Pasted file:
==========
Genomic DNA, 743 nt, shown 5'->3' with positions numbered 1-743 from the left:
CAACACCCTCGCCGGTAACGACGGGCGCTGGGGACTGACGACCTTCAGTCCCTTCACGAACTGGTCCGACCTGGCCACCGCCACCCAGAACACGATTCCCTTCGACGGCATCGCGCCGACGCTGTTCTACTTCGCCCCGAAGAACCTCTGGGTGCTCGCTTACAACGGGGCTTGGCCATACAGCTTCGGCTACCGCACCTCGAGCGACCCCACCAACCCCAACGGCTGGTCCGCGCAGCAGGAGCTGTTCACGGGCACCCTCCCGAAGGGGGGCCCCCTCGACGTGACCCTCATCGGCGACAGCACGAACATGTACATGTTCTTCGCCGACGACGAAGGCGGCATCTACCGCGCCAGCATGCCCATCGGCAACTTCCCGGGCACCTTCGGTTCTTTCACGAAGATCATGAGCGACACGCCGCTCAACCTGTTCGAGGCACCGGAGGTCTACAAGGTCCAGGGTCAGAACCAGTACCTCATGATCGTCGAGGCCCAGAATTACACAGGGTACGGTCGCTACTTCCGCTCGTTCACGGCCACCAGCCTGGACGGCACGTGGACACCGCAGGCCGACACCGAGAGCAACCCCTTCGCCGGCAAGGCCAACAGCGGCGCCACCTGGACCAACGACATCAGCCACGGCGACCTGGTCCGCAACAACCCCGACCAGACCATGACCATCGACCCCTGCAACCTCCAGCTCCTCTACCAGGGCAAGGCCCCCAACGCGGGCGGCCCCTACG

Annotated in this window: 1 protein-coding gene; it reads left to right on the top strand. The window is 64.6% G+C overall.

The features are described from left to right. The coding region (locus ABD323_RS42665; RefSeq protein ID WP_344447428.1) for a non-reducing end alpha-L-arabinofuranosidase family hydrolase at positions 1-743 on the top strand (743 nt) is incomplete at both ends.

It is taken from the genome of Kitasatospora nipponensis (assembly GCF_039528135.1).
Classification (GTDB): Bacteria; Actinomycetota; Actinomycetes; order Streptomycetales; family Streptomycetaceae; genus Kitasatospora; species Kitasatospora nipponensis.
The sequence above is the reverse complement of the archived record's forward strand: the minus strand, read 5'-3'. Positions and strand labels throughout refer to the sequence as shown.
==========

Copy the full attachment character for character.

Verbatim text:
Genomic DNA, 743 nt, shown 5'->3' with positions numbered 1-743 from the left:
CAACACCCTCGCCGGTAACGACGGGCGCTGGGGACTGACGACCTTCAGTCCCTTCACGAACTGGTCCGACCTGGCCACCGCCACCCAGAACACGATTCCCTTCGACGGCATCGCGCCGACGCTGTTCTACTTCGCCCCGAAGAACCTCTGGGTGCTCGCTTACAACGGGGCTTGGCCATACAGCTTCGGCTACCGCACCTCGAGCGACCCCACCAACCCCAACGGCTGGTCCGCGCAGCAGGAGCTGTTCACGGGCACCCTCCCGAAGGGGGGCCCCCTCGACGTGACCCTCATCGGCGACAGCACGAACATGTACATGTTCTTCGCCGACGACGAAGGCGGCATCTACCGCGCCAGCATGCCCATCGGCAACTTCCCGGGCACCTTCGGTTCTTTCACGAAGATCATGAGCGACACGCCGCTCAACCTGTTCGAGGCACCGGAGGTCTACAAGGTCCAGGGTCAGAACCAGTACCTCATGATCGTCGAGGCCCAGAATTACACAGGGTACGGTCGCTACTTCCGCTCGTTCACGGCCACCAGCCTGGACGGCACGTGGACACCGCAGGCCGACACCGAGAGCAACCCCTTCGCCGGCAAGGCCAACAGCGGCGCCACCTGGACCAACGACATCAGCCACGGCGACCTGGTCCGCAACAACCCCGACCAGACCATGACCATCGACCCCTGCAACCTCCAGCTCCTCTACCAGGGCAAGGCCCCCAACGCGGGCGGCCCCTACG

Annotated in this window: 1 protein-coding gene; it reads left to right on the top strand. The window is 64.6% G+C overall.

The features are described from left to right. The coding region (locus ABD323_RS42665; RefSeq protein ID WP_344447428.1) for a non-reducing end alpha-L-arabinofuranosidase family hydrolase at positions 1-743 on the top strand (743 nt) is incomplete at both ends.

It is taken from the genome of Kitasatospora nipponensis (assembly GCF_039528135.1).
Classification (GTDB): Bacteria; Actinomycetota; Actinomycetes; order Streptomycetales; family Streptomycetaceae; genus Kitasatospora; species Kitasatospora nipponensis.
The sequence above is the reverse complement of the archived record's forward strand: the minus strand, read 5'-3'. Positions and strand labels throughout refer to the sequence as shown.